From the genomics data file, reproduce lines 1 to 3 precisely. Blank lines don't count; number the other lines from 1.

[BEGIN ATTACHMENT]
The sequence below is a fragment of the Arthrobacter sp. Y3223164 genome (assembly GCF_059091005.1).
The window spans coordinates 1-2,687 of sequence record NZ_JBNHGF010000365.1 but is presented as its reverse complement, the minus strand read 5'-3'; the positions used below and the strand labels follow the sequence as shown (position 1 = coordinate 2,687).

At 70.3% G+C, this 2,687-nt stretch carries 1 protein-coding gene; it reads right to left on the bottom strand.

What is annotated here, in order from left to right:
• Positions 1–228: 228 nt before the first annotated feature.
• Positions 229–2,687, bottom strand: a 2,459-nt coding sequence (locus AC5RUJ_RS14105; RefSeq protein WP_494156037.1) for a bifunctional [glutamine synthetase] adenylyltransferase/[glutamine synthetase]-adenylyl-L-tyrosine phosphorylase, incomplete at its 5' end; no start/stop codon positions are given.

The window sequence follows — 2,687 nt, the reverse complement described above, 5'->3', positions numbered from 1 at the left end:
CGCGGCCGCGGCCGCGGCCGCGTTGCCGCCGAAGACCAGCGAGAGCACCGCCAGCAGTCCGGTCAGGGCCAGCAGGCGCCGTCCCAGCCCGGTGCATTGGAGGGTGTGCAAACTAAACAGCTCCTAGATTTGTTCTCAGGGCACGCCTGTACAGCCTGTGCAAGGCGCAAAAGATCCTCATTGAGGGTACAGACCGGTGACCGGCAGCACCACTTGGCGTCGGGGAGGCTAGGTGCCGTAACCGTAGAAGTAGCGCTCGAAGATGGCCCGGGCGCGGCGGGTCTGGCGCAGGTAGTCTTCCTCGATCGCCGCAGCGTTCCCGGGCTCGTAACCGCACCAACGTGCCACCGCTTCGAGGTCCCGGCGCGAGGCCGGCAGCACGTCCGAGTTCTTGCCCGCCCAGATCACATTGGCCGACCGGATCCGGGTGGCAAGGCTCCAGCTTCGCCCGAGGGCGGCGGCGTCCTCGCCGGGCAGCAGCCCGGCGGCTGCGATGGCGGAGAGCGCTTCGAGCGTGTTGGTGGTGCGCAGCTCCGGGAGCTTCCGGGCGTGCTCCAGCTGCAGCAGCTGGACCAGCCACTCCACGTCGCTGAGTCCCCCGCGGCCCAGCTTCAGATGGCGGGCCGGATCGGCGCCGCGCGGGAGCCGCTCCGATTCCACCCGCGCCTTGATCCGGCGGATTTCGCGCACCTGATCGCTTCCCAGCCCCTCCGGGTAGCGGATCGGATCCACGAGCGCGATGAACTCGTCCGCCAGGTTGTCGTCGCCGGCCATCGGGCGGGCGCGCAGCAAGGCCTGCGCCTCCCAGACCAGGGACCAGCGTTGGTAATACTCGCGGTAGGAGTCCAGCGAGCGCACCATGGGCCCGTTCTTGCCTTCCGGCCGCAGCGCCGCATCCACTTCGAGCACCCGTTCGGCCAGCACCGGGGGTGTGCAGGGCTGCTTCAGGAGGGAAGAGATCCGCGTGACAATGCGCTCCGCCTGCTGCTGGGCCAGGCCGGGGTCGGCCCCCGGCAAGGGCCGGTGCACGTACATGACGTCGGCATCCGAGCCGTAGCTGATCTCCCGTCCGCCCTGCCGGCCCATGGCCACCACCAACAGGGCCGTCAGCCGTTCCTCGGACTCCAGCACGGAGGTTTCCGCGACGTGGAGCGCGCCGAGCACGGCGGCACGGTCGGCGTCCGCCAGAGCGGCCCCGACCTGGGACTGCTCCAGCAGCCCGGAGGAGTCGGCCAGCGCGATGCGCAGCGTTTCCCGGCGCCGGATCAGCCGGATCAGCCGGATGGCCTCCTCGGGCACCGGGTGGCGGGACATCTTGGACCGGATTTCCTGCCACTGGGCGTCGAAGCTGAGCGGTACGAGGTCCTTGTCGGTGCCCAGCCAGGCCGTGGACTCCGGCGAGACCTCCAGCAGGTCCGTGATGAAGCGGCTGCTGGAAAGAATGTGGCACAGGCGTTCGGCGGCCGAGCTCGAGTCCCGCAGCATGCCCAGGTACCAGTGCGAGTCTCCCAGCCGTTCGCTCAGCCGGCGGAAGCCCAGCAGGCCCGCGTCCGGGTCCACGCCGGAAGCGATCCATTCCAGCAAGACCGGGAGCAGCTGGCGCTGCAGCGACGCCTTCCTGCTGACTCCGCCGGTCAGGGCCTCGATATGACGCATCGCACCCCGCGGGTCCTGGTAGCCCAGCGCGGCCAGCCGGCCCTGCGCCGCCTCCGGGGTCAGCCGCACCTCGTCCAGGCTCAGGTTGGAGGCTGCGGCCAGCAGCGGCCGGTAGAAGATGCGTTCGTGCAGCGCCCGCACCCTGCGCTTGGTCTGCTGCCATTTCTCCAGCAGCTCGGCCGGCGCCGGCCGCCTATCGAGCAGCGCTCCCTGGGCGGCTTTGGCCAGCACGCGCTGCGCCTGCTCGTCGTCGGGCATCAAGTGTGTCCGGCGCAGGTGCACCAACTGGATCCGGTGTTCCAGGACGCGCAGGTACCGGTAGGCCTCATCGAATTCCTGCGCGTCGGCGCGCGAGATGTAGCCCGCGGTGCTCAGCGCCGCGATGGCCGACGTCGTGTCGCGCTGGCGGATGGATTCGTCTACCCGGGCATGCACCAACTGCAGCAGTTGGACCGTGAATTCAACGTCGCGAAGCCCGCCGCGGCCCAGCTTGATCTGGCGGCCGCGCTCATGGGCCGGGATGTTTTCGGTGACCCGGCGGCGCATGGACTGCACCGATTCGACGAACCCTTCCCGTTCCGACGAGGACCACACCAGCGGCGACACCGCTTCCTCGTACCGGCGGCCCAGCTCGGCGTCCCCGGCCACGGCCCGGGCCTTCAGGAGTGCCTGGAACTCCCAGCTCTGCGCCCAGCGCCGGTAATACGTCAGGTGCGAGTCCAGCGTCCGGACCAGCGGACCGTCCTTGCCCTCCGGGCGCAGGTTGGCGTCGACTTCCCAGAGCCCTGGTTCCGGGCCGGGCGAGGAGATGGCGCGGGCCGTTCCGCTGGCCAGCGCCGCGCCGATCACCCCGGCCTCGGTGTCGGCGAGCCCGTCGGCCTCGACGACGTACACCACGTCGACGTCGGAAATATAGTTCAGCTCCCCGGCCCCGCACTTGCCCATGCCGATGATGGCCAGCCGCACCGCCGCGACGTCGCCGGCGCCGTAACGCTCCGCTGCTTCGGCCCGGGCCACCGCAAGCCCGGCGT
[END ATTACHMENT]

The sequence below is a fragment of the Arthrobacter sp. Y3223164 genome (assembly GCF_059091005.1).
The window spans coordinates 1-2,687 of sequence record NZ_JBNHGF010000365.1 but is presented as its reverse complement, the minus strand read 5'-3'; the positions used below and the strand labels follow the sequence as shown (position 1 = coordinate 2,687).

At 70.3% G+C, this 2,687-nt stretch carries 1 protein-coding gene; it reads right to left on the bottom strand.